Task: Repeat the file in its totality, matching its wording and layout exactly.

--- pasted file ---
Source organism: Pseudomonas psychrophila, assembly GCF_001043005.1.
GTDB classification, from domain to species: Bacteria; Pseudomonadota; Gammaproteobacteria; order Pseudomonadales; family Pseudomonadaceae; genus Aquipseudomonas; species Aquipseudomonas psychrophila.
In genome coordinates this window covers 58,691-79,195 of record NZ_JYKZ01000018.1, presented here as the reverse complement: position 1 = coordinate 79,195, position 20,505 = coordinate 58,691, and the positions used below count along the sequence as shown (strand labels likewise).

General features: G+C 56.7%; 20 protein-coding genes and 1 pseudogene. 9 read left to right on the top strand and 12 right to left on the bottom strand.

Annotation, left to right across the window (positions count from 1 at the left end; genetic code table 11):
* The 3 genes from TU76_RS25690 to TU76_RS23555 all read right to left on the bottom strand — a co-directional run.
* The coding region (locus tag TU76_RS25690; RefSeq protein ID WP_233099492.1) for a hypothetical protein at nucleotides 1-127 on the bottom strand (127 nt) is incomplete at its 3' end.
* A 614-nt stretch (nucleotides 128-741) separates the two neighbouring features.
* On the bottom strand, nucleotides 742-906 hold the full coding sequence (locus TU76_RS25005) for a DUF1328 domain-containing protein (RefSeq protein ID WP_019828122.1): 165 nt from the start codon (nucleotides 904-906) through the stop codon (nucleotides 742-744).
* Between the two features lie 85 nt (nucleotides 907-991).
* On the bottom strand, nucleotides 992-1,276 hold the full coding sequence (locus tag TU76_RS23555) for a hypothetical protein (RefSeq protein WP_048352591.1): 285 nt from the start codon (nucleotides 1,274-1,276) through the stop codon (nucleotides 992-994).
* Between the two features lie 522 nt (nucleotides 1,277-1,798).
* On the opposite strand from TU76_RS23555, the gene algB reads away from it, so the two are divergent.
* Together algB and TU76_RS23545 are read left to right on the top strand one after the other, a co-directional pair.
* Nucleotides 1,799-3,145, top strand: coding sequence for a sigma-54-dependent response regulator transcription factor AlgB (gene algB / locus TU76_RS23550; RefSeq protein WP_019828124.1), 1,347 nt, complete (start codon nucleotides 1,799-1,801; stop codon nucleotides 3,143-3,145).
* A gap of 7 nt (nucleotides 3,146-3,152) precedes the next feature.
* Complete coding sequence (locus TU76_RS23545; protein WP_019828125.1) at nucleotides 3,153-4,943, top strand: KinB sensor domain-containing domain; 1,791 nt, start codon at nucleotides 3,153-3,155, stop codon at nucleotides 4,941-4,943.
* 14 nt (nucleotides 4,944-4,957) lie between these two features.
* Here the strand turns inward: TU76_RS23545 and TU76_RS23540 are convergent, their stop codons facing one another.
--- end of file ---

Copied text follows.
Source organism: Pseudomonas psychrophila, assembly GCF_001043005.1.
GTDB classification, from domain to species: Bacteria; Pseudomonadota; Gammaproteobacteria; order Pseudomonadales; family Pseudomonadaceae; genus Aquipseudomonas; species Aquipseudomonas psychrophila.
In genome coordinates this window covers 58,691-79,195 of record NZ_JYKZ01000018.1, presented here as the reverse complement: position 1 = coordinate 79,195, position 20,505 = coordinate 58,691, and the positions used below count along the sequence as shown (strand labels likewise).

General features: G+C 56.7%; 20 protein-coding genes and 1 pseudogene. 9 read left to right on the top strand and 12 right to left on the bottom strand.

Annotation, left to right across the window (positions count from 1 at the left end; genetic code table 11):
* The 3 genes from TU76_RS25690 to TU76_RS23555 all read right to left on the bottom strand — a co-directional run.
* The coding region (locus tag TU76_RS25690; RefSeq protein ID WP_233099492.1) for a hypothetical protein at nucleotides 1-127 on the bottom strand (127 nt) is incomplete at its 3' end.
* A 614-nt stretch (nucleotides 128-741) separates the two neighbouring features.
* On the bottom strand, nucleotides 742-906 hold the full coding sequence (locus TU76_RS25005) for a DUF1328 domain-containing protein (RefSeq protein ID WP_019828122.1): 165 nt from the start codon (nucleotides 904-906) through the stop codon (nucleotides 742-744).
* Between the two features lie 85 nt (nucleotides 907-991).
* On the bottom strand, nucleotides 992-1,276 hold the full coding sequence (locus tag TU76_RS23555) for a hypothetical protein (RefSeq protein WP_048352591.1): 285 nt from the start codon (nucleotides 1,274-1,276) through the stop codon (nucleotides 992-994).
* Between the two features lie 522 nt (nucleotides 1,277-1,798).
* On the opposite strand from TU76_RS23555, the gene algB reads away from it, so the two are divergent.
* Together algB and TU76_RS23545 are read left to right on the top strand one after the other, a co-directional pair.
* Nucleotides 1,799-3,145, top strand: coding sequence for a sigma-54-dependent response regulator transcription factor AlgB (gene algB / locus TU76_RS23550; RefSeq protein WP_019828124.1), 1,347 nt, complete (start codon nucleotides 1,799-1,801; stop codon nucleotides 3,143-3,145).
* A gap of 7 nt (nucleotides 3,146-3,152) precedes the next feature.
* Complete coding sequence (locus TU76_RS23545; protein WP_019828125.1) at nucleotides 3,153-4,943, top strand: KinB sensor domain-containing domain; 1,791 nt, start codon at nucleotides 3,153-3,155, stop codon at nucleotides 4,941-4,943.
* 14 nt (nucleotides 4,944-4,957) lie between these two features.
* Here the strand turns inward: TU76_RS23545 and TU76_RS23540 are convergent, their stop codons facing one another.